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The Shaybanids are the patrilineal descendants of Shayban , the fifth son of Jochi and grandson of Genghis Khan. Until the mid-14th century, they acknowledged the authority of the descendants of Batu Khan and Orda Khan, such as Uzbeg Khan. The Shaybanid horde was converted to Islam in 1282 and gradually assumed the name of Uzbeks.

As the lineages of Batu and Orda died out in the course of the great civil wars of the 14th century, the Shaybanids under Abu'l-Khayr Khan declared themselves the only legitimate successors to Jochi and put forward claims to the whole of his enormous ulus, which included parts of Siberia and Kazakhstan. Their rivals were the Timurids, who claimed descent from Jochi's thirteenth son by a concubine. Several decades of strife left the Timurids in control of the Great Horde and its successor states in Europe, namely, the Khanates of Kazan, Astrakhan, and Crimea.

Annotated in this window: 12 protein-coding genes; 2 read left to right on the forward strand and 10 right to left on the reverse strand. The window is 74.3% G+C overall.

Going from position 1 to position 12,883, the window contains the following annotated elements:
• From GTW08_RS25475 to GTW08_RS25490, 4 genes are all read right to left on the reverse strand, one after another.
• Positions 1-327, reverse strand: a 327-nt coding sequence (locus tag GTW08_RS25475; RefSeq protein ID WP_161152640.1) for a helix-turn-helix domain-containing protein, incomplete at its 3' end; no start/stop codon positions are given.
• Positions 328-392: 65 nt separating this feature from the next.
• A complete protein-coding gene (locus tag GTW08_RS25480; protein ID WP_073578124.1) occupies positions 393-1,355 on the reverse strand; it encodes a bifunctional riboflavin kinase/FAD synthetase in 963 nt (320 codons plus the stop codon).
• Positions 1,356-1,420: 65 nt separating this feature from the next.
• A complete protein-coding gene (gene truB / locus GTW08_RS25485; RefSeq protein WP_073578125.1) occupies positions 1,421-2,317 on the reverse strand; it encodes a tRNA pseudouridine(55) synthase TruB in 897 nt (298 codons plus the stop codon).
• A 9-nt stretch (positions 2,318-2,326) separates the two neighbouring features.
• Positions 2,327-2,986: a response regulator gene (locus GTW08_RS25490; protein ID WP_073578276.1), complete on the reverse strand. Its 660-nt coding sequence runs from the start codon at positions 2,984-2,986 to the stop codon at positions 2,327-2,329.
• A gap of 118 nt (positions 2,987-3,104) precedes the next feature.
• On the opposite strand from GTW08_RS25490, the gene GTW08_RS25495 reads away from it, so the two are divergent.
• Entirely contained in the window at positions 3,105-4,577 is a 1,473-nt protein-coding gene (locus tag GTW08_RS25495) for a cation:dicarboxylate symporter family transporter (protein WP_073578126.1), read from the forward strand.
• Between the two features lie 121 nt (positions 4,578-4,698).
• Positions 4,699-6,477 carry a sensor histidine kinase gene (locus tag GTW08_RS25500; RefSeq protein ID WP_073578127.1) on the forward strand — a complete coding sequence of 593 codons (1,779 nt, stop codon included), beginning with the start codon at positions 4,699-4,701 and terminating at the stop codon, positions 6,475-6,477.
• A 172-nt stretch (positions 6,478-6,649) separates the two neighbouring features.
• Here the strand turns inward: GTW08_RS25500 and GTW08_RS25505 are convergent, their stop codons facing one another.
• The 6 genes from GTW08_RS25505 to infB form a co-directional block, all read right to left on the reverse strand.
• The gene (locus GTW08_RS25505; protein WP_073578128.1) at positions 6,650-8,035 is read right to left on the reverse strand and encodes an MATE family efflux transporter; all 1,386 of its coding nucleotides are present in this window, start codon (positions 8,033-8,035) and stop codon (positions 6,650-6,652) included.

Shaybanid Dynasty

Under Abu'l-Khayr Khan (who led the Shaybanids from 1428 to 1468) began consolidating disparate Uzbek tribes, first in the area around Tyumen and the Tura River and then down into the Syr Darya region. His grandson Muhammad Shaybani (ruled 1500-10), who gave his name to the Shaybanid dynasty, wrested Samarkand, Herat (for a time) and Bukhara from Babur's control and established the short-lived Shaybanid Empire. After his death at the hands of Shah Ismail I, he was followed successively by an uncle, a cousin, and a brother, whose Shaybanid descendants would rule the Khanate of......
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